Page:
To do so, you can either remove the unwanted seedlings or you can dig up the clump and transplant the seedlings.For this first thinning, leave about 4 inches of space between the Swiss chard plants.The best time to transplant seedlings is when you have one set of true leaves.Now you're ready to transplant the chard seedlings.Then pick up a seedling by its leaves and nestle its roots into the hole.Backfill the planting hole with soil.Backfill the planting hole with soil. .

Swiss Chard – Wisconsin Horticulture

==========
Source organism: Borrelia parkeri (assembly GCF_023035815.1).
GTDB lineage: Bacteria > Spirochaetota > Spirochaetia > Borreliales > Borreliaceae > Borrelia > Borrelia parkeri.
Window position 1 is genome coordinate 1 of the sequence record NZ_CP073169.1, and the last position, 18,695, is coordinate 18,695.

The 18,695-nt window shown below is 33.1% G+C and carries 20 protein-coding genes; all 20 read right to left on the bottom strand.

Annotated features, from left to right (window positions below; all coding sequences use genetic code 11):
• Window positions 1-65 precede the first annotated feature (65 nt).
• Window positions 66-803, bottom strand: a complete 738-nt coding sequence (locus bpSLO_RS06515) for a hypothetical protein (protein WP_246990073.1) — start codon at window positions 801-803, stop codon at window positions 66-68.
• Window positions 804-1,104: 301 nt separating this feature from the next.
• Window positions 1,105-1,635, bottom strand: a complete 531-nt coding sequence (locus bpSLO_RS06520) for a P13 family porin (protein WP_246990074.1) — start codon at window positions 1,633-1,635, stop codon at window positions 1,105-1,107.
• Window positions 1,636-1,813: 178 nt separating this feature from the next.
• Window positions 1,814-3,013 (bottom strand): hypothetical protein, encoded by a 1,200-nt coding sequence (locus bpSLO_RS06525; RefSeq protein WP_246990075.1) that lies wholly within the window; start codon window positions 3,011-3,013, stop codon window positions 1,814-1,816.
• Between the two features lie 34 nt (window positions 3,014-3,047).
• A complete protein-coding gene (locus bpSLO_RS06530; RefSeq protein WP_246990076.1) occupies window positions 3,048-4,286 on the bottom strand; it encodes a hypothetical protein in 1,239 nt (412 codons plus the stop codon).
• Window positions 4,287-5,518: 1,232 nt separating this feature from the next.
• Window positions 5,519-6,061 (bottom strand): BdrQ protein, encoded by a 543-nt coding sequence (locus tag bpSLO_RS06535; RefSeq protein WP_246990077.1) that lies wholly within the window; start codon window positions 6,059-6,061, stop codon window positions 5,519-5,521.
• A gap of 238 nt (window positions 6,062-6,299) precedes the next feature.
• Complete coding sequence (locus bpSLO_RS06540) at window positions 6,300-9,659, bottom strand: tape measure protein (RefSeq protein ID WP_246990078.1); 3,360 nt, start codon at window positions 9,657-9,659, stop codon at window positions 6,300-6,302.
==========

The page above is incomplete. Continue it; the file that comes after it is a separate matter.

Also know as silverbeet (mainly in New Zealand and Australia), chard is a biennial plant grown as an annual for its rosette of big crinkly leaves and/or wide crunchy stems.The leaves are very similar to beet greens, but have prominent, enlarged midribs and are borne on stout petioles.Chard does best in full sun, although it tolerates partial shade and likes fertile, well-worked soil with good drainage and high organic content.Aphids and spinach leafminer occasionally infest chard but there are no serious disease problems.Lamb’s-quarters (Chenopodium album) is a wild host of the leafminer which commonly grows in and around, so flies may continue to move in from infested weeds in nearby areas.The petioles can be white, yellow, gold, orange, pink, red or striped.The petioles can be white, yellow, gold, orange, pink, red or striped.‘Fordhook Giant’ has broad, thick white midribs and petioles, with heavily crinkled, dark green leaves.‘Lucullus’ is an older variety that produces very broad and thick, white or pale green petioles.‘Rhubarb’ produces crumpled, dark green leaves with deep red veins.The broad white stems and crumpled, glossy dark green leaves can be harvested individually or as a whole plant.The brightly colored petioles and wide, dark green leaves are quite attractive and are easily incorporated into the landscape as an annual ornamental foliage plant.Or you can wait until the plant is more mature to cut all the leaves off as a bunch at about 3″ above the soil surface and let it grow back.Swiss chard is quite cold tolerant and will continue to grow in the garden through frosts until temperatures drop to the mid-20’s.A cold frame usually ensures fresh chard well into December in southern Wisconsin. .